June 16, 2001
Excitement is high at Calvin College as the annual Entrada Scholars Program nears.
On Sunday, June 24 some 44 high school juniors and seniors from across the country will move into the Calvin residence halls to begin Entrada, a month-long summer immersion program for ethnic minority students.
That enrollment promises to be a new Entrada record. And what has Calvin organizers even more excited is that eight of this year's students have a brother or sister who previously attended Entrada. In fact, in seven of the eight cases that sibling went on to become a Calvin student.
"It's very unusual to have this many siblings of former Entrada students," says Rhae-Ann Booker, director of pre-college programs at Calvin. "It's great to see this pattern, especially as it relates to minority families. We've seen it for years at Calvin with majority students. To see it with minorities is a good feeling and very exciting."
Booker, a Grand Rapids native and Calvin graduate, notes that Calvin's Pathways to Possibilities program (which sees Calvin partnering with churches in Holland, Muskegon and Grand Rapids) has helped boost Entrada enrollment this summer.
"About half of this year's students have a Pathways connection," she says. "We had hoped Pathways would help us attrract more West Michigan kids into the program and it has. There are a lot of kids locally who came through Pathways."
Booker says Calvin officials are finding that "the voice of the church lends credibility to doing programs like this (Entrada)" and that Calvin's church ties through Pathways have helped sell the Entrada program.
This year's students include 15 males and 29 females representing African American, Hispanic, Asian, Native American and multi-racial. All, says Booker, are in for a typical Entrada experience.
The heart of the Entrada Scholars Program is a regular three-week Calvin College summer school course that Entrada students take with the Calvin students. A true college immersion program, Entrada sees the high school students not only take a regular class, but also live in the residence hall, worship and grow spiritually together, eat in the dining hall, study in the library, shoot hoops in the gym, order late-night pizzas, do a service project, get a heavy dose of computer skills -- in other words, have a typical college experience.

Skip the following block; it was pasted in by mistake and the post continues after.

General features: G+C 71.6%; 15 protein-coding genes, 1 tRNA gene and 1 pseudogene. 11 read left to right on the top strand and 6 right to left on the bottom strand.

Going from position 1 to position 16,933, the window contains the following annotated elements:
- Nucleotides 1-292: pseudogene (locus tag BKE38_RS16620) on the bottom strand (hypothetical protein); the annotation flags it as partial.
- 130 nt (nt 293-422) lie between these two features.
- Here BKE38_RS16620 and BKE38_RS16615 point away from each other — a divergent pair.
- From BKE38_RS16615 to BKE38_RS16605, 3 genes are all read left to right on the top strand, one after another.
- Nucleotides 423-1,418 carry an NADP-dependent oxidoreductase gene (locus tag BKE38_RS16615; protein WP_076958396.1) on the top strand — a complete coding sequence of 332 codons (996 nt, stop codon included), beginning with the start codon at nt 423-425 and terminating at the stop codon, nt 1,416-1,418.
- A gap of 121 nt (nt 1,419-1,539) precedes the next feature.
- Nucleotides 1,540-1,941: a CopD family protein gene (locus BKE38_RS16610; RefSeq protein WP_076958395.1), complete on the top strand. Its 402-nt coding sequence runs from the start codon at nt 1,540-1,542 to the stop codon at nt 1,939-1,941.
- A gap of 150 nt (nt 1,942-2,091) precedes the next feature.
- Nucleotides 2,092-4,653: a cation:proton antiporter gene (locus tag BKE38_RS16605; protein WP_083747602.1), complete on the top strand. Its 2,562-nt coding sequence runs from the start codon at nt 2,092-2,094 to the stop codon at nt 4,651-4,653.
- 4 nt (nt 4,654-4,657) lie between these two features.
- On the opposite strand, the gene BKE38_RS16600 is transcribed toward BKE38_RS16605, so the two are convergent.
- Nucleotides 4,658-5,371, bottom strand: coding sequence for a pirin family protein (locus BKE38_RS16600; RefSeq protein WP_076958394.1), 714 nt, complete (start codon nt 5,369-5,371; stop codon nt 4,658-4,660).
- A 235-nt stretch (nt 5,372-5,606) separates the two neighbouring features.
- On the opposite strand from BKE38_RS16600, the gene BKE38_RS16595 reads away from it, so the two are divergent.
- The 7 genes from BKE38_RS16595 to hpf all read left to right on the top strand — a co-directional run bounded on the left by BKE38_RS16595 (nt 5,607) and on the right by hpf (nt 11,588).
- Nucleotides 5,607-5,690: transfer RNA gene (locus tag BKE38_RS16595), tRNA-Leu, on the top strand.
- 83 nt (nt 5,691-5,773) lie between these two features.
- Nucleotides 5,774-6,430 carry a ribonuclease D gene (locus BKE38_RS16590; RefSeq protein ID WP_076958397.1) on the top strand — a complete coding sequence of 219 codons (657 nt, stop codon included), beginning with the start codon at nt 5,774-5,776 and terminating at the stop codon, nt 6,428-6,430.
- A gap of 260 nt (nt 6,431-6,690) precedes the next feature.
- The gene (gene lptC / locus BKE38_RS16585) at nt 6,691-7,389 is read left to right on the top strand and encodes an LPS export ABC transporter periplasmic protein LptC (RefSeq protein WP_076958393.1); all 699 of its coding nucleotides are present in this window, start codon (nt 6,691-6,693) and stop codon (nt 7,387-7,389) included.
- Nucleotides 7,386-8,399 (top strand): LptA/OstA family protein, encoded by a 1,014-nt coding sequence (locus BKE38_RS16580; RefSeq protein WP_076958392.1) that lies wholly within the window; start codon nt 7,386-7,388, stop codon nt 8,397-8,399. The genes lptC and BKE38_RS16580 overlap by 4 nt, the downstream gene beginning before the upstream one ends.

That, says Booker, is the whole idea. "We want students to get a true sense of what college -- particularly Calvin -- is all about," she says. "At the end of Entrada, students have taken an actual Calvin class for credit and they've lived on campus for a month. The Entrada experience gives them a good look at what college life entails and what it takes to succeed in college. It also gives them a taste of what Calvin's unique brand of Christian education is all about."
Life in the residence hall also includes a special Entrada residence hall director. Sheri Gilreath-Watts, a teacher at O'Rion High School in Grandville, will live in the residence hall with her husband and three children. She is a former Entrada Academic Coach and a graduate of Calvin.
Since its inception in 1991, about 275 students have completed Entrada. Some have gone on to Calvin; some attended other colleges. Almost all have pursued some sort of post high school education.
NOTE: The 2001 version of Entrada will have an opening Worship Service on Wednesday, June 27 at 7 pm in the Meeter Center Lecture Hall, featuring Rev. Marcus McCaleb of Messiah Missionary Baptist Church in Grand Rapids. The 2001 Entrada Commencement service will be Saturday, July 21 at 1 pm in the Calvin Chapel.